Look, don’t get me wrong I love The Baby Yoda Show (as my daughter has dubbed it), but it doesn’t have very good writing. It is unbelievably predictable past the first two episodes and uses tired old tropes. It gets by largely on saying “Hey remember Star Wars?” and “Look more Stars Wars.” “Get a load of all this Star Wars!” I am not complaining, I’m really not. I am a massive fan of the show. It is fun, re-watchable, and probably the best thing Disney has done with the property since Lucas sold it to them. But the Duck Tales reboot is on another level.
First up is the theme song. In my opinion, the Duck Tales theme is the best song ever written for a TV show. It is unbelievably catchy. Disney was smart to keep it on. The updated version makes very few changes and is a solid cover. Sure, Felicia Baron can’t hit the highs in the “woo hoo” part of the chorus like Jeff Pescetto, but it isn’t bad by any means. This also really demonstrates the creators approach to the reboot – “If it ain’t broke, don’t fix it.”
So many reboots and re-imaginings are related to their source material in name alone. But there is no attempt to fundamentally alter Duck Tales. They don’t really change the characters as much as simply add depth. Scrooge still loves money, Launchpad still crashes the plan, and the kids are all lovable trouble makers. But Scrooge isn’t just greedy here, he’s a keen business man. He uses his money to fund adventures that he goes on to enhance his business. He is a rich, crotchety old swashbuckler who deeply loves his family. Instead of just a clever old man, Scrooge is the most formidable member of the team with decades of fighting and adventuring experience. David Tennant is simply amazing as Scrooge McDuck. The Doctor be damned – this is the role he was born to play.
The boys finally have individual personalities. Not to the extent as say the Ninja Turtles. There isn’t a techy one and a wise cracking one, anything like that. But they have individual quirks that make them feel like real characters – like brothers.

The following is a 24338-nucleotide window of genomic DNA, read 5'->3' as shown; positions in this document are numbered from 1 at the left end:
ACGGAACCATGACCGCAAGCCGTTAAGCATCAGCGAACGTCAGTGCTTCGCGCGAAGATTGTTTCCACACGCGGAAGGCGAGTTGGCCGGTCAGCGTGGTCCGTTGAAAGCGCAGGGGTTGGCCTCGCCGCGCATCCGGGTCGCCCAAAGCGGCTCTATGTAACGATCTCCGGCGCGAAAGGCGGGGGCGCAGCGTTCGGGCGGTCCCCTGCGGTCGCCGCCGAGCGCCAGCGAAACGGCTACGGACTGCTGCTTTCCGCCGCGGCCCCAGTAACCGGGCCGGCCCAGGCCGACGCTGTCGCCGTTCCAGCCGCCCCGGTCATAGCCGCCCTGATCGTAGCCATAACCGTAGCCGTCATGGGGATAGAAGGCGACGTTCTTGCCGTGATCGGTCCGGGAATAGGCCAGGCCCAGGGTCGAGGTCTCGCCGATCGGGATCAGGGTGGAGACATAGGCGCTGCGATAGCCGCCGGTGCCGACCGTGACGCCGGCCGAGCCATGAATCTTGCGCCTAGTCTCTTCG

Webbigail (Webby) and Ms. Beakley are no longer damsels in distress, they are strong female adventurers in their own right. These are the biggest departures from the original series. Ms. Beakley is a former secretive service agent, and she has raised Webby in the mansion. As a result Webby knows how to clear a room with hostages but not how to play hide and seek. At the same time the writers aren’t over compensating for the past or ticking off a box on their diversity checklist. This is what diversity and inclusion looks like in storytelling. The characters have strengths and flaws. They are as capable as their male counterparts but also just as likely to screw something up too. They are not sidekicks or objects to be saved or protected, they are family members who share in the drama and adventure with equal importance to the tale.
There are stand alone plots and over arching mysteries to each season that are a blast to watch. The writers use the inherent weirdness of talking animals to their advantage. The show jumps from genre to genre without it clashing or feeling disjointed. Science Fiction, fantasy, comedy, drama, all flow seamlessly sometimes in a single episode. The humor is both for kids and adults, but not in the usual way. There aren’t grown up jokes slipped in that will go over kids heads. But, there is wit alongside silly, it’s simply smart writing.
The writers of Duck Tales really know how to do fan service properly. They don’t just drop Easter eggs from time to time. Nor shoe horn in references or characters that stand out like a dog turd on your living room floor. They find things that were interesting about old Disney properties and they play with them, expand upon them, and change them up to fit into the universe (and more importantly the story) in organic and satisfying ways. The show builds some great stories around classic Disney shows like Tale Spin, Darkwing Duck, and of course the original Duck Tales.
As a father of three, I have been forced to watch my fair share of crappy kids shows. And I’ve exposed my kids to some of the crappy kid shows that I used to watch (suffice to say the Super Mario Super Show is not the cartoon powerhouse it was when I was 8.) Duck Tales is one show that I have not only willingly sat down and watched with my kids, but I have encouraged them to watch it so I could binge seasons with them. We’ve watched the original series as well. It holds up OK and all three of my kids enjoy the old series. However, all of us agree – the new show is easily better.